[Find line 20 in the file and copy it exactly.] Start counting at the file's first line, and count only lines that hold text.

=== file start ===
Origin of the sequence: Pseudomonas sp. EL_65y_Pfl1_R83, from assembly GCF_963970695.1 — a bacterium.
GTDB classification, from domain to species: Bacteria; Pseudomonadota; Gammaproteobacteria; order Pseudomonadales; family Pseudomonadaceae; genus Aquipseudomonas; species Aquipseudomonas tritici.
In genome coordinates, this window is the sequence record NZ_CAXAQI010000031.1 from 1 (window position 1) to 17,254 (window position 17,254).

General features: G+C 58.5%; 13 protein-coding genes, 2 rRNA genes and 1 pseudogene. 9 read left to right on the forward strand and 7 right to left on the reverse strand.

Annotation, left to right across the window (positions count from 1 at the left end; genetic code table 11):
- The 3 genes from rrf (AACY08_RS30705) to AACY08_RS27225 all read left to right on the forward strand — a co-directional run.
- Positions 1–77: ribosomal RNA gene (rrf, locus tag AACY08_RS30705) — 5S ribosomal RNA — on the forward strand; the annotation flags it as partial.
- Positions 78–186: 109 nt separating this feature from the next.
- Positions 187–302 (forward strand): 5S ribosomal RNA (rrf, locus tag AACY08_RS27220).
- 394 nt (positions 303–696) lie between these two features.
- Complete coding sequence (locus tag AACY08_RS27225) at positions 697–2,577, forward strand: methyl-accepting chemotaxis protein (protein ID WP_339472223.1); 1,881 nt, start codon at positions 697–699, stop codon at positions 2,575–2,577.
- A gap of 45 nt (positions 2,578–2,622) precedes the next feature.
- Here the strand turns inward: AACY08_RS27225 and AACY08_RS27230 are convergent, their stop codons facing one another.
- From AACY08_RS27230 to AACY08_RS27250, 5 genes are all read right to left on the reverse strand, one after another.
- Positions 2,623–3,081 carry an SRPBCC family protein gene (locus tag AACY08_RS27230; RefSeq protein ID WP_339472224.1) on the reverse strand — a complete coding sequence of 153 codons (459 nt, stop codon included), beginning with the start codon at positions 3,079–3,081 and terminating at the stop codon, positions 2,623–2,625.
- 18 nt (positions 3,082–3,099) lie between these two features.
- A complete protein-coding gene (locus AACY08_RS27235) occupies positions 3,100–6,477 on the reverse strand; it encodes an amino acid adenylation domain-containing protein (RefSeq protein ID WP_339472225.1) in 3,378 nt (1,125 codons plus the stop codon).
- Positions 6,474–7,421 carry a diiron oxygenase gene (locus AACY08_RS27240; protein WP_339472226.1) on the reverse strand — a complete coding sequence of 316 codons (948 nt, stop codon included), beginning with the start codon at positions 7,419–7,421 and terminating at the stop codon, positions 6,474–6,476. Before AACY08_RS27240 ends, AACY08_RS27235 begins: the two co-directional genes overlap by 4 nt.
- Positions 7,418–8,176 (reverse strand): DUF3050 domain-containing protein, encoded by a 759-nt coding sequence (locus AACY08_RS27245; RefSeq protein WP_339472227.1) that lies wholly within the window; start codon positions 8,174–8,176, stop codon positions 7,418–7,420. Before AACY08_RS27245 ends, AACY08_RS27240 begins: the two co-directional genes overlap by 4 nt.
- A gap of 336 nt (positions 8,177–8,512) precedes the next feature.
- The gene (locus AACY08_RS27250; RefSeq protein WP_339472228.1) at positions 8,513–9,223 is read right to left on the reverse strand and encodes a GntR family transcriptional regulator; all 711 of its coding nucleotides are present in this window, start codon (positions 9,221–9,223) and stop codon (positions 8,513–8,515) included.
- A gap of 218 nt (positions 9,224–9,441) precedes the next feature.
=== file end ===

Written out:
- A gap of 336 nt (positions 8,177–8,512) precedes the next feature.